Where Are We Now?

In the week following David Bowie’s death, a period my friend Ann Powers referred to as “sitting shiva”, my social media feed was dominated by content related to his career. Personal reflections on his impact, pieces about his career and countless links to clips testified to his cultural significance. At times, this collective outpouring felt like a desperate attempt to assert that we all still had something in common.

Or that’s how it seemed to me, as I marvelled at just how many people I know were deeply moved by Bowie’s example. Regardless of their age, sexual orientation, or racial identification, my acquaintances — a more accurate term than “friends”, though some of them are surely both — indicated that his death required more than a passing acknowledgment. The loss had to be publicly commemorated, over and over, in order to preserve the sense of community it had activated.

I shared in this conviction, even though my own investment in Bowie was more modest than most. It felt good to belong, even if I lacked the proper credentials. Because I was so aware of my own marginality, though, I couldn’t help but wonder if there was anything that could hold this community together aside from such shared acts of mourning.

Technically, of course, the fact that we are all in contact with each other through social media is sufficient to make a more sustained sense of solidarity possible. But there aren’t many occasions when it manifests itself so intensely. Political content is a lot more divisive, even when people are supposedly on the same basic side. And it is the rare cultural touchstone that can mobilize responses from even 5% of the acquaintances I see regularly in my feed.

So when that does happen, the resulting impression is that those far-flung individuals might constitute a meaningful community, a “we” with the potential not only for passive staying power — itself no guarantee at a time when the life-span of social media platforms is more likely to be measured in years than decades — but active work in concert.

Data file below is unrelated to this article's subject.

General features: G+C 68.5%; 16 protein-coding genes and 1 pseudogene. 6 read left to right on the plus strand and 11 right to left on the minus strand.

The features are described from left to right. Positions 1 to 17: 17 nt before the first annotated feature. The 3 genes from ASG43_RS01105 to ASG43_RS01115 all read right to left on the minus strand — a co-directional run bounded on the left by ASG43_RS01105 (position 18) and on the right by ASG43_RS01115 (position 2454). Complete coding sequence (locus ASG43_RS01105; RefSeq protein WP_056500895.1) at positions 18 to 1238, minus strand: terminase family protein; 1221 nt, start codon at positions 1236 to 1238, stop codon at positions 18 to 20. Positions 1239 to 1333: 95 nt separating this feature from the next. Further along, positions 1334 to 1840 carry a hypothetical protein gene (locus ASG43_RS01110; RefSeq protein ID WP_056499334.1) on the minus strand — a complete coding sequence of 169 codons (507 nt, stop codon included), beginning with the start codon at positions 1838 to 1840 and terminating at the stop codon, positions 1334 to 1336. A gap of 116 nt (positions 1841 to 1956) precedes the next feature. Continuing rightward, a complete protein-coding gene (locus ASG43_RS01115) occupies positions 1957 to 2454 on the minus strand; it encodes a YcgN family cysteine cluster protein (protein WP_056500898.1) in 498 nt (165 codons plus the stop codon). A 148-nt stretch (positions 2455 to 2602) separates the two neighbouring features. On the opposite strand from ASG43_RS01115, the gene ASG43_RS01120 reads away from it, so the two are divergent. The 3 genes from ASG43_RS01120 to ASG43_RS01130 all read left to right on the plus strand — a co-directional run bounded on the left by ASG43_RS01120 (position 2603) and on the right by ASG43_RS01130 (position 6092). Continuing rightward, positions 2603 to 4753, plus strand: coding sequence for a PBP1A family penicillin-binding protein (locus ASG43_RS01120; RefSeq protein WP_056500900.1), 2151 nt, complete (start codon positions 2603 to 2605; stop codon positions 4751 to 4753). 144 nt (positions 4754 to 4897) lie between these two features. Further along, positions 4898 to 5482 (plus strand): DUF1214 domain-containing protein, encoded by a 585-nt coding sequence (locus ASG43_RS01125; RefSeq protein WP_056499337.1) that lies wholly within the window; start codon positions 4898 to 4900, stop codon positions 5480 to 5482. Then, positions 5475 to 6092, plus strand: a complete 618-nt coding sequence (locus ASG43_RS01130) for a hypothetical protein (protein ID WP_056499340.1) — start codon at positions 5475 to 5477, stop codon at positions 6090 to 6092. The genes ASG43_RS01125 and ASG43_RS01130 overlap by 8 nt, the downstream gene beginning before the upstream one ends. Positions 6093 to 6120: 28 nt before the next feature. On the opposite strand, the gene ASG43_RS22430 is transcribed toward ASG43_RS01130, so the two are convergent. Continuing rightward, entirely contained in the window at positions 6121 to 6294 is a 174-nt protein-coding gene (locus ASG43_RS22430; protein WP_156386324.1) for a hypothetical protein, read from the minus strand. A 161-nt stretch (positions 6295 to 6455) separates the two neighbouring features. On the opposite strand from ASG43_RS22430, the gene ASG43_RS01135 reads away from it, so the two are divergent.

The first-person plural is tricky, though. Every “we” is the product of a power move, indicating that the person who posits it feels authorized to privilege what its members have in common over the many differences that could still divide them. Even at its most well-intentioned, as a gesture of hope, this grammatical leap usually still feels like an act of coercion. Jean-Jacques Rousseau’s famous vision from The Social Contract of a political community formed spontaneously by all of its members is an ideal seldom approached.

In the case of David Bowie’s death, this problematic aspect to community is particularly clear. The people in my feed posted statement after statement about what he meant to them personally, consistently noting that his example made them feel better about not fitting in, being the exception to the rules imposed by the formal and informal communities in which they hag grown up. To be sure, many of them also added that this confidence led them to seek out like-minded individuals and, ultimately, a sense of solidarity in the margins. But it was also apparent that any attempt to pack this set of misfits into the neat-and-tidy box of a sustained “we” would have undermined the differences they cherished.

Even if we leave this difficulty aside, though, there are reasons to be dubious of the capacity to build and sustain collectivity through cultural means. Perhaps the most challenging aspect of contemporary cultural analysis, like its political counterpart, is the degree to which experience is pre-filtered. The more people rely on social media for information, the more likely that it will come from points of view similar to their own. When almost everyone you know seems to be thinking about the same few topics, it feels logical to presume that they are just as important outside of the networks to which you belong. But that conclusion is frequently wrong, sometimes dramatically so.